The day when BBC had no news to broadcast!
WOULD you, esteemed reader, believe that there’d be a day when there’d be NO NEWS ‘worth releasing – especially by the highly-reputable British Broadcasting Corporation (BBC)? Reportedly, on April 18, 1930, the BBC blithely announced in their evening programme that “there’s no news!”
Commenting on that in his piece titled ‘April 18, 1930: A day with no news,’ a regular contributor to ‘The Little Black Book of Billionaire Secrets’ published by Forbes on March 2, 2012, the London-based ‘Opinion Shaper’ Dave Their wrote: “The idea that there’d never be news is ridiculous.
How couldn’t there be any news at all? “My (Journalism) world requires news all the time, every hour of every day… Sometimes, however, nothing interesting’s happening – even if we can’t quite bring ourselves to admit it.
On this day (April 18) eighty-two years ago (1930), the BBC just came right out and said it on the evening news. ‘There’s no news today,’ they announced – and then piano music followed! “April 18, 1930 should give today’s blog-fixated world a pause.
Today, we troll the entire planet for news – and not just one single quixotic island-nation (Britain) – so that there’s more to talk about. Also, there’s a lot more of us doing things. But it’s not always relevant to our own lives. Some days, piano music’s just a better option,” Dave Their concludes.
But, what HAPPENED on April 18, 1930? Or, perhaps more accurately: what DIDN’T HAPPEN on that day which was worth informing the world in general – and BBC listeners in particular?
In another piece titled ‘The day when there was no news’ published on November 30, 2010, the unnamed writer(recalling US President Benjamin Franklin’s 1789 pontification that, ‘in this world, nothing can be said to be certain, except death and taxes’)said it’d be “preposterous if, for one day, nothing – other than death and taxes, that is — happened; what if there’s a day when there’s NO news…?But, on April 18, 1930, BBC-Radio reported exactly that: NO NEWS! “The evening prior, the British Government wanted to deny some ‘news’ that’d made the rounds.
But, because the newspapers weren’t printing due to the Easter holiday, government officials went to the radio. Within twenty-four hours, those untold issues were no longer news — and apparently, BBC Radio determined that nothing else was, either! For their 6:30pm broadcast, they simply announced
‘There’s no news’ — and filled the remainder of the time with piano music!” But, historians tell us that “a few newsworthy things did happen on that date, one of which is particularly notable!” (Un)reportedly, a small group of young revolutionaries in the Chittagong region of Bangladesh – then still under British control – raided the police armory.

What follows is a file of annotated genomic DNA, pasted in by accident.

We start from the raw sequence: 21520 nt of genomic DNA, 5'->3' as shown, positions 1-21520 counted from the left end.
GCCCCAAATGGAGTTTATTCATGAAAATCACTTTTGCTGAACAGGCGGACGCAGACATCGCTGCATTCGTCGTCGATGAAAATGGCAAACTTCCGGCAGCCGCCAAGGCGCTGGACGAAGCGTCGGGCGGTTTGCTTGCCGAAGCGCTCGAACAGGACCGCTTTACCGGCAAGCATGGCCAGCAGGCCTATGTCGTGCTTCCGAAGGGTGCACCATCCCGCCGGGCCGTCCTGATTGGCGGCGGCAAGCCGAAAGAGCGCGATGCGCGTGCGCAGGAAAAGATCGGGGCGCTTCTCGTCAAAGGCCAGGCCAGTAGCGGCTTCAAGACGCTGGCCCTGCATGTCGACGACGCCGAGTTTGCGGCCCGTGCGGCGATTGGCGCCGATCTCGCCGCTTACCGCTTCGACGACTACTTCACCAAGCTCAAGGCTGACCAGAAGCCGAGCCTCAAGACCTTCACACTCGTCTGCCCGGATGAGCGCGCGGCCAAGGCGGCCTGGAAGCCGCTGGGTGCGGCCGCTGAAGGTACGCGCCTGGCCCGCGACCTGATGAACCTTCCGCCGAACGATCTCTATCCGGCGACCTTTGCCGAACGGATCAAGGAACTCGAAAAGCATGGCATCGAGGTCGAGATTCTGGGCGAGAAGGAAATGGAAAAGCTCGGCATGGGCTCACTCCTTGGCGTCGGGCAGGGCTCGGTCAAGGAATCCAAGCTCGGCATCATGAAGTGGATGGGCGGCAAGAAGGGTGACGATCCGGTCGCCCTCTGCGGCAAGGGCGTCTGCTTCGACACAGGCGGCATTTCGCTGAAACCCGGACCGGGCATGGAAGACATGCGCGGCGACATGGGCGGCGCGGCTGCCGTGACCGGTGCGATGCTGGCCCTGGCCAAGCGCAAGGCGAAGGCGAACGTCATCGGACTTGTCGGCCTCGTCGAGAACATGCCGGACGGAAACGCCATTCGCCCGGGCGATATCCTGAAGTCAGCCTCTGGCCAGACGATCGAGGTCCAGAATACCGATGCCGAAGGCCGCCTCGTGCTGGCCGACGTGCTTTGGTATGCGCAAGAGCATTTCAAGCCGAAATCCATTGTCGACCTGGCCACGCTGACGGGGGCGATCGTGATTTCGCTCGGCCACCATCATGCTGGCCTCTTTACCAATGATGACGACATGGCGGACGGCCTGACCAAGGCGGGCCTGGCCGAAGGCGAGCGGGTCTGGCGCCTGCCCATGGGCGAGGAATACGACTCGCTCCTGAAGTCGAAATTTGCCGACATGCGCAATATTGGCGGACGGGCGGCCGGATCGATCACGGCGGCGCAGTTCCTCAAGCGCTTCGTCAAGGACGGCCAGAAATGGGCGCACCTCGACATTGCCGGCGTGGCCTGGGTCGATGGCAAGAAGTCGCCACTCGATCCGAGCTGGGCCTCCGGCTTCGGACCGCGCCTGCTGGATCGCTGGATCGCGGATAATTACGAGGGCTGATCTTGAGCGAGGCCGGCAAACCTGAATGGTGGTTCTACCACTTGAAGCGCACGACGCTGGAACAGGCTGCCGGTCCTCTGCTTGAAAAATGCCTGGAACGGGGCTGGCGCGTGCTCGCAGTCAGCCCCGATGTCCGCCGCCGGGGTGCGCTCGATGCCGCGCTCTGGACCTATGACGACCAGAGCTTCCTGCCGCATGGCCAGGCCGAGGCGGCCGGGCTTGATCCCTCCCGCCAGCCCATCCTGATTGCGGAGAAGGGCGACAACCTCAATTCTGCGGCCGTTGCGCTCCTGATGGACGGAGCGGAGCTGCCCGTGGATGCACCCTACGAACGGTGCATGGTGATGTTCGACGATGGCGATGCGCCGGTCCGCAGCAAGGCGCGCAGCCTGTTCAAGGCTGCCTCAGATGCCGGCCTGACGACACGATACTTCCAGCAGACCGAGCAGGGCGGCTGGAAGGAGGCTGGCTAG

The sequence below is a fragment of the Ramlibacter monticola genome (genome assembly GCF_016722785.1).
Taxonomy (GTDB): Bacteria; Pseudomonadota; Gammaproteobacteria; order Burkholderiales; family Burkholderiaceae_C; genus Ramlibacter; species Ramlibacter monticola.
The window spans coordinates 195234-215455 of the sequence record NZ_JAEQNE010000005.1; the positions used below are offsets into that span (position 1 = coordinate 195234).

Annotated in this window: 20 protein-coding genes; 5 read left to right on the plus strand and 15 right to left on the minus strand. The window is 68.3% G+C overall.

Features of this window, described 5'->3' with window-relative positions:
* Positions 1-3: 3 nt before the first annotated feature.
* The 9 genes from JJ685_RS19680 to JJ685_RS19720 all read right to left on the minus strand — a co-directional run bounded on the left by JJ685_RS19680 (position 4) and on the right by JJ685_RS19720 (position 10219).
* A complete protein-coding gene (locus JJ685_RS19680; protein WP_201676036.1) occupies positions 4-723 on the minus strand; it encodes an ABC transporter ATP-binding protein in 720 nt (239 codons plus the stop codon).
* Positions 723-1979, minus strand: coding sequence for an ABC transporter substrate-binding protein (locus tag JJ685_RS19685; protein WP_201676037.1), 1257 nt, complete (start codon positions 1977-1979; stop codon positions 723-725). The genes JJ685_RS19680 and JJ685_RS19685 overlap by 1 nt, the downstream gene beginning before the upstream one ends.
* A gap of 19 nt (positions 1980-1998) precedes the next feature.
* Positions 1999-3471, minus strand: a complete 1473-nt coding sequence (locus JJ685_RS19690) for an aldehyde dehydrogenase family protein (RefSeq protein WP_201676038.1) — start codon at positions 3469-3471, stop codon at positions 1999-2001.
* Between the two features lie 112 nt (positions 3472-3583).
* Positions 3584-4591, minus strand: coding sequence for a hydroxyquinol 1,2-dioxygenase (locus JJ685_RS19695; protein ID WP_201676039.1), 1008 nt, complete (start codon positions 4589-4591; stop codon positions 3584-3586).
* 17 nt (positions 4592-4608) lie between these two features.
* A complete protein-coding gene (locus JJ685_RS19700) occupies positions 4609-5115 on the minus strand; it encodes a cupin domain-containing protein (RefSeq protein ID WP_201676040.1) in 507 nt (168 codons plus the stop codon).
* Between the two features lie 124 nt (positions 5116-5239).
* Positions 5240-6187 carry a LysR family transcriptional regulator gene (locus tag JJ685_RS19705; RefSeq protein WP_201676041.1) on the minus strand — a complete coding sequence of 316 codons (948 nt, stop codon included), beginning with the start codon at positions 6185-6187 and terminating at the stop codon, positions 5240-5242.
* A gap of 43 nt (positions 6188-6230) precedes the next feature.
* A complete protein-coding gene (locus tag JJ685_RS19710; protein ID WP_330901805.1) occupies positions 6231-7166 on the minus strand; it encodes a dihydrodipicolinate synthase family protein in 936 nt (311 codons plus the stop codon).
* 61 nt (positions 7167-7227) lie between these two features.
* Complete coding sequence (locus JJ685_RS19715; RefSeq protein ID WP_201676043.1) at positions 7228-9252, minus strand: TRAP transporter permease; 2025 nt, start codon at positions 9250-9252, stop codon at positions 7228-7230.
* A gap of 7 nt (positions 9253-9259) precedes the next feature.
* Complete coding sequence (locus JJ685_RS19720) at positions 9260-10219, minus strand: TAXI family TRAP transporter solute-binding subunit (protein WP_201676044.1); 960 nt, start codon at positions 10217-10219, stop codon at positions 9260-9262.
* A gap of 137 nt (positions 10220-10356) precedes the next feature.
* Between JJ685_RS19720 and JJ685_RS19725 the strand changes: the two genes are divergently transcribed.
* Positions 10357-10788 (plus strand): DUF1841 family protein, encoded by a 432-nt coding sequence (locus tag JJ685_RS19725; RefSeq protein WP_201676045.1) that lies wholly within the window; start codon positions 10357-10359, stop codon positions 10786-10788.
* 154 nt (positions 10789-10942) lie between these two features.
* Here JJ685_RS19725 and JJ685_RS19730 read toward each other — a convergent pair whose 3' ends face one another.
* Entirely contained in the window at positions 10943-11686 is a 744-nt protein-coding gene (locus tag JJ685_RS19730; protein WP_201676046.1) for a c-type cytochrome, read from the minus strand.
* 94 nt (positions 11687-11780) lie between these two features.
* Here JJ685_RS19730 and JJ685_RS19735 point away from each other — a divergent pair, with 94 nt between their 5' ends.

A few days later, the revolutionaries and British soldiers battled it out, resulting in the deaths of 80 British soldiers and only a dozen rebels… Now, that was indeed news: young rebels massacring 80 top-class troops of their alien ruler, Britain – on whose Empire the Sun never set! – at a ‘cost’ of only 12 rebel casualties was NEWS worth broadcasting.
Apparently, the British government wanted to deny that – and as it turned out … well, you now know whether or not that was news worth broadcasting! So, what with one thing leading to another… Oh, oh, oh!
Here’s another piece on the same subject-matter, purportedly ‘written by Curiosity Staff!’ Titled ‘History: in 1930, BBC-Radio had a day with no news’ – and published on April 13, 2017 – it reads in part as follows: “Some days, the news is so terrible that you just want to ‘will it away’ entirely!
On April 18, 1930, BBC-Radio did just that. Instead of their usual evening broadcast, they chose to play piano music. Doesn’t that sound pleasant?!!! “The day the stories stopped: the night before Good Friday (in 1930), the UK Home Office was desperate to deny a newspaper account of an interview with the Home Secretary. Since newspapers wouldn’t be published over the Easter holiday, they had only one option for their announcement of denial: BBC-Radio’s evening news.
“The evening of Good Friday came – and, apparently, the untold issues were no longer news…! So, what did the editorial staff do? According to the BBC, “listeners who tuned in to hear the news bulletin on Good Friday itself were informed: ‘There’s no news.’ Then, they heard piano music…
BUT, “there’s ALWAYS news,” scream ‘the Curiosity Staff,’ adding: “if you’re wondering whether or not there actually wasn’t any news that day (April 18, 1930)… well, of course there was… Would you like a day with no news? Well; I don’t know for sure… Do YOU, my esteemed reader? After all, ‘no news is good news,’ right…? Cheers!